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Research Likens Life-Changing Effect of Psychedelics To Near-Death Experiences

A new study by Johns Hopkins University found that psychedelics produce similar effects to near-death experiences.

Min read
AJ Herrington
November 30, 2022

A recent study has determined that the effects of some psychedelics are similar to the life-altering effects of near-death experiences, bringing the people who experience the phenomona less fear and a more positive attitude toward death. The study, which was conducted by researchers at John Hopkins University School of Medicine and published in 2019, found that psychedelics including psilocybin, LSD, and ayahuasca, an indigenous South American plant tonic containing DMT, produced effects similar to near-death experiences, with ketamine showing the strongest similarity to the phenomenon.

What Is A Near-Death Experience?

A near-death experience, or NDE, is a common pattern of events experienced by many people when they believe they are about to die. NDEs can occur under periods of “extreme physiological conditions such as trauma, ceasing of brain activity, deep general anesthesia or cardiac arrest in which no awareness or sensory experiences of any kind should be possible according to the prevailing views in neuroscience,” according to information from the University of Virginia School of Medicine.

Research into NDEs has revealed several common traits, including vivid memories with strong bodily sensations that have a strong sense of being real, often referred to as one’s life “flashing before their eyes.” The experience can also induce a feeling of being comfortable and free of pain, as well as sensations of leaving the body, entering a dark tunnel or approaching a bright light. NDEs can be deeply meaningful, with research showing that many people characterize the experience as being more real than memories of real events. Commonalities in NDEs have been reported across a wide expanse of religions and cultures, suggesting that they are related to biological factors rather than religious beliefs or perceptions.

“The real or perceived proximity to death often results in a non-ordinary state of consciousness characterized by phenomenological features such as the perception of leaving the body boundaries, feelings of peace, bliss, and timelessness, life review, the sensation of traveling through a tunnel and an irreversible threshold,” the authors of the recent study wrote. “Near-death experiences (NDEs) are comparable among individuals of different cultures, suggesting an underlying neurobiological mechanism.”

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Researchers Use Linguistic Analysis To Compare Psychedelics And NDEs

To explore the possibility that NDEs could be a natural function of the brain, the team of Johns Hopkins researchers studied the experiences of thousands of people who had taken different psychoactive substances and compared them to the recollections of people who had had an NDE. Using a linguistic analysis, the researchers studied the prevalence and meaning of different words in the accounts of substance use and NDEs and determined that stimulants and depressants showed little similarity between the drugs and NDEs. However, stories about psychedelics and hallucinogens showed strong similarities to NDEs, with the psychedelic drug ketamine showing the strongest similarity.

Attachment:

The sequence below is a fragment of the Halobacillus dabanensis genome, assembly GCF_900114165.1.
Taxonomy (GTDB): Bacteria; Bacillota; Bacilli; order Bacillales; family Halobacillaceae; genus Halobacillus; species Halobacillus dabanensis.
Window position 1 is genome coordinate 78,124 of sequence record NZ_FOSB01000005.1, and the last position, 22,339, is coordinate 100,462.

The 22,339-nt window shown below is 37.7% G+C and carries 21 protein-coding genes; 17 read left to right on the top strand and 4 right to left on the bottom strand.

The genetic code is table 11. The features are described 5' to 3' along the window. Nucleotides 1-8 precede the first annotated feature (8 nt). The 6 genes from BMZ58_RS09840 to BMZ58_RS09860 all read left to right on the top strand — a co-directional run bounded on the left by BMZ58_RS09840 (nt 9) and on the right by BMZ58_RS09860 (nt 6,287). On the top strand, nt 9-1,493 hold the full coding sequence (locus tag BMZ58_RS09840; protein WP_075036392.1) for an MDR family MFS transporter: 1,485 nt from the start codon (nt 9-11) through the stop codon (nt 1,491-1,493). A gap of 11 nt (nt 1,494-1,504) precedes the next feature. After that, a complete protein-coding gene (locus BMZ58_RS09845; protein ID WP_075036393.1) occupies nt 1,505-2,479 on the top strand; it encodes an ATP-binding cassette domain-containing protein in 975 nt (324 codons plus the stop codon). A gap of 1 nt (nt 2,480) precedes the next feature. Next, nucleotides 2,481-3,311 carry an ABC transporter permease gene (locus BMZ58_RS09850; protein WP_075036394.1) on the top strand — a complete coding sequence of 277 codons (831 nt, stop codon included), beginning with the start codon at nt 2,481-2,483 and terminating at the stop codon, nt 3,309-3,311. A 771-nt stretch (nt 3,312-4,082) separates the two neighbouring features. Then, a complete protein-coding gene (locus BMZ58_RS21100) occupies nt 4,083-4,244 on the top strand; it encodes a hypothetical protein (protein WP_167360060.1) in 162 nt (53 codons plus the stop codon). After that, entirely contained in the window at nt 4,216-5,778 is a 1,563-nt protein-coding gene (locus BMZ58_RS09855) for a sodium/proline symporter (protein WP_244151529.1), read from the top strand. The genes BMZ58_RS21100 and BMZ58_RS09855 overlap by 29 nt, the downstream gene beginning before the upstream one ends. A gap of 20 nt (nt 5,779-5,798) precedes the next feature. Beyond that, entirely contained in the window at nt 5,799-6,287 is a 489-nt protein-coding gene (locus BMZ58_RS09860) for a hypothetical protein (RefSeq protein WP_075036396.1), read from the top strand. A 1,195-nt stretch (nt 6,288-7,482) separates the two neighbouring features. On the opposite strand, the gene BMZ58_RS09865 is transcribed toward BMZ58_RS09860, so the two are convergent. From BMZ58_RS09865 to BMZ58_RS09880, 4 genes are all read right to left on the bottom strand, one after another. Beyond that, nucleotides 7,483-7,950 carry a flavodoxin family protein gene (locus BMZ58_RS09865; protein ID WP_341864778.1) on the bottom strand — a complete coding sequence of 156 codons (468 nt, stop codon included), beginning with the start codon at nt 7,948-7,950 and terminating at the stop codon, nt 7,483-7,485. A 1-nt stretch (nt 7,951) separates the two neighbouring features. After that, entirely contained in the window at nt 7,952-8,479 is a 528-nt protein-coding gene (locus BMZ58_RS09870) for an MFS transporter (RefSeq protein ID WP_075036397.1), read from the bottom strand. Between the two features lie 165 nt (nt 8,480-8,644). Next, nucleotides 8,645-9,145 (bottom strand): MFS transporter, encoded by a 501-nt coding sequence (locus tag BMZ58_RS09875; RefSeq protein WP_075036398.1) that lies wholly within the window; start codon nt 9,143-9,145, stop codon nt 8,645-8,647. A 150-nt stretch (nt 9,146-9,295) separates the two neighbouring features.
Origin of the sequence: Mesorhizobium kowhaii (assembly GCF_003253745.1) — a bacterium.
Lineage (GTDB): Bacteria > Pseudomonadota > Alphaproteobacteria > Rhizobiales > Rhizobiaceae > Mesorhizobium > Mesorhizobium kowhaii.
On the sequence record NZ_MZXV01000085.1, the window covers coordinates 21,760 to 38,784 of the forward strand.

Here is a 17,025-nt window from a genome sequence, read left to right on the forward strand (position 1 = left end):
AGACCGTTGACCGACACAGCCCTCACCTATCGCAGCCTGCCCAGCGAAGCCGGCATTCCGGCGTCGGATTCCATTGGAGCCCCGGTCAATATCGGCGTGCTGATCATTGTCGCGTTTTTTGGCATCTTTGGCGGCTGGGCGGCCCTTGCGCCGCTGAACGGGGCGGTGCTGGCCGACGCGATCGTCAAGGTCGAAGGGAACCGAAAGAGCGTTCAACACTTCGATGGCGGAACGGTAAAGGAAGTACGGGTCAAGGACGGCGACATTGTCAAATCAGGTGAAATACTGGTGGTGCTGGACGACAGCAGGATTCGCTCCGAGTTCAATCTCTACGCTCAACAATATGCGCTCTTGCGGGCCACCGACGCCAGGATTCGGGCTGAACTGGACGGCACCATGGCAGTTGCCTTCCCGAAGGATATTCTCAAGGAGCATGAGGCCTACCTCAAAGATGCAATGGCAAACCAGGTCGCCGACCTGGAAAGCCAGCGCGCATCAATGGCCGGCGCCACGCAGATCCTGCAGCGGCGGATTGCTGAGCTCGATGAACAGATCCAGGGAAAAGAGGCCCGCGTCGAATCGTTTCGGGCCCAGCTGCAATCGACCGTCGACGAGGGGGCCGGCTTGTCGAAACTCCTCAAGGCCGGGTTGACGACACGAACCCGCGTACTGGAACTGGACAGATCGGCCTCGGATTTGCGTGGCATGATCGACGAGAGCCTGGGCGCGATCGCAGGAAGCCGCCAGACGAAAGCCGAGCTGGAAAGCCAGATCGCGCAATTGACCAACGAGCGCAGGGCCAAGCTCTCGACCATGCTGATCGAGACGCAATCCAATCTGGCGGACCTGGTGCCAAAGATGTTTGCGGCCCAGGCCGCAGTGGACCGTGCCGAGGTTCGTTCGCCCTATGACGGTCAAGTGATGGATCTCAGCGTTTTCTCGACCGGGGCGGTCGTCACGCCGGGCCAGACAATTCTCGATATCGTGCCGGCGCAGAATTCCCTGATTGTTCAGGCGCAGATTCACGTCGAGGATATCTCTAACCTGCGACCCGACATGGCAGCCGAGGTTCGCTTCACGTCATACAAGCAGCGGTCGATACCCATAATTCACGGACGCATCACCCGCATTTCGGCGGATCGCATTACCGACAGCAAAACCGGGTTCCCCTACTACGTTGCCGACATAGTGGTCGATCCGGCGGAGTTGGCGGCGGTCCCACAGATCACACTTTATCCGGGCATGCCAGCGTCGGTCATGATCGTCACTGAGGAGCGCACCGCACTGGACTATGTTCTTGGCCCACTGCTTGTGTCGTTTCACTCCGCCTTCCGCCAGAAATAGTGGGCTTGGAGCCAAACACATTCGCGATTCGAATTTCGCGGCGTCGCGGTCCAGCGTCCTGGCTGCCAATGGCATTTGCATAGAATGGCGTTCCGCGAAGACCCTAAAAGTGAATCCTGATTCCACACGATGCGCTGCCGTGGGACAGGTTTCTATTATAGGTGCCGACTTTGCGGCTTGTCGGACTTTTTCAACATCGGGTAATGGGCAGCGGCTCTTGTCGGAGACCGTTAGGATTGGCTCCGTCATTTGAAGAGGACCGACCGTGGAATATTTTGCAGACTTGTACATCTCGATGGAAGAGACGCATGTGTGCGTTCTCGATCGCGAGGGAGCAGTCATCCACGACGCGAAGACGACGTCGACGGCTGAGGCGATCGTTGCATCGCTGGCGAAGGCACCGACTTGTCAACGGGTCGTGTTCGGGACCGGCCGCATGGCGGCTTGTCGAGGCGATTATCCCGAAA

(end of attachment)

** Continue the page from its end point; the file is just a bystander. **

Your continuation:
“The word most strongly represented in descriptions of both NDEs and ketamine experiences was “reality,” highlighting the sense of presence that accompanies NDEs,” according to a report in Scientific American. “High among the list of words common to both experiences were those related to perception (saw, color, voice, vision), the body (face, arm, foot), emotion (fear) and transcendence (universe, understand, consciousness).”

Both Psychedelics and Near Death Experiences Produce Positive, Transformational Experiences

In the study, people described both NDEs and psychedelics as bringing them a more a positive attitude toward death and less fear. Patients reported significant increases in welfare, psychological insight and meaning in their lives.  Both experiences were described as spiritual or mystical and included a sense of oneness, transcendence, sacredness, and awe, which were stronger in psychedelic experiences. But people who had survived an NDE were more likely to describe the event as “the single most meaningful, spiritually significant, insightful and challenging experience of their lives,” according to a report in PsyPost.

Not all psychedelic experiences include a life-changing effect, while nearly all NDEs are described as transformational. Additionally, a 2012 study into the similarity between DMT and NDEs found that the effect of DMT did not last as long as the impact of an NDE. But researchers believe that the similarities between the experiences may one day lead to therapies that can provide the benefits of an NDE without the risk.

“Our analysis sheds light on the long-standing link between certain drugs and the experience of ‘dying,’ suggests that ketamine could be used as a safe and reversible experimental model for NDE phenomenology,” the authors of the study wrote.

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About the Author

AJ Herrington

A.J. Herrington is a California-based freelance writer covering psychedelics and cannabis news, business and culture. His work can be found in national publications including Forbes, High Times, Cannabis Now, and more.

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